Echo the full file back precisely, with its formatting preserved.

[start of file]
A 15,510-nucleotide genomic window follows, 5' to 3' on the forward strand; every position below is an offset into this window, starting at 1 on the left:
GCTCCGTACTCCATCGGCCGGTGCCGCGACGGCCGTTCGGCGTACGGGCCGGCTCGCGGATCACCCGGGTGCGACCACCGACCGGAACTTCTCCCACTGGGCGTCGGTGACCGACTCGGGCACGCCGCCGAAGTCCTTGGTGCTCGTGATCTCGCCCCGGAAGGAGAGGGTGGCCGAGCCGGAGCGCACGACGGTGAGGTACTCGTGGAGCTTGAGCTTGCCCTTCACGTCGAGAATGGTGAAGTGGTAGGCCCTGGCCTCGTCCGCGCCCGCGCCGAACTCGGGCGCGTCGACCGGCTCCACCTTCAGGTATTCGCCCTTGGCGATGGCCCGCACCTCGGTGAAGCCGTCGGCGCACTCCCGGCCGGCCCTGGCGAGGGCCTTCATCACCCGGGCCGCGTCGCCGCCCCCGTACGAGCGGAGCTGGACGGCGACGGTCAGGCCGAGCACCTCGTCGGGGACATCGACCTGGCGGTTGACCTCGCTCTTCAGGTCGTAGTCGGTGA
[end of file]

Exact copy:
A 15,510-nucleotide genomic window follows, 5' to 3' on the forward strand; every position below is an offset into this window, starting at 1 on the left:
GCTCCGTACTCCATCGGCCGGTGCCGCGACGGCCGTTCGGCGTACGGGCCGGCTCGCGGATCACCCGGGTGCGACCACCGACCGGAACTTCTCCCACTGGGCGTCGGTGACCGACTCGGGCACGCCGCCGAAGTCCTTGGTGCTCGTGATCTCGCCCCGGAAGGAGAGGGTGGCCGAGCCGGAGCGCACGACGGTGAGGTACTCGTGGAGCTTGAGCTTGCCCTTCACGTCGAGAATGGTGAAGTGGTAGGCCCTGGCCTCGTCCGCGCCCGCGCCGAACTCGGGCGCGTCGACCGGCTCCACCTTCAGGTATTCGCCCTTGGCGATGGCCCGCACCTCGGTGAAGCCGTCGGCGCACTCCCGGCCGGCCCTGGCGAGGGCCTTCATCACCCGGGCCGCGTCGCCGCCCCCGTACGAGCGGAGCTGGACGGCGACGGTCAGGCCGAGCACCTCGTCGGGGACATCGACCTGGCGGTTGACCTCGCTCTTCAGGTCGTAGTCGGTGA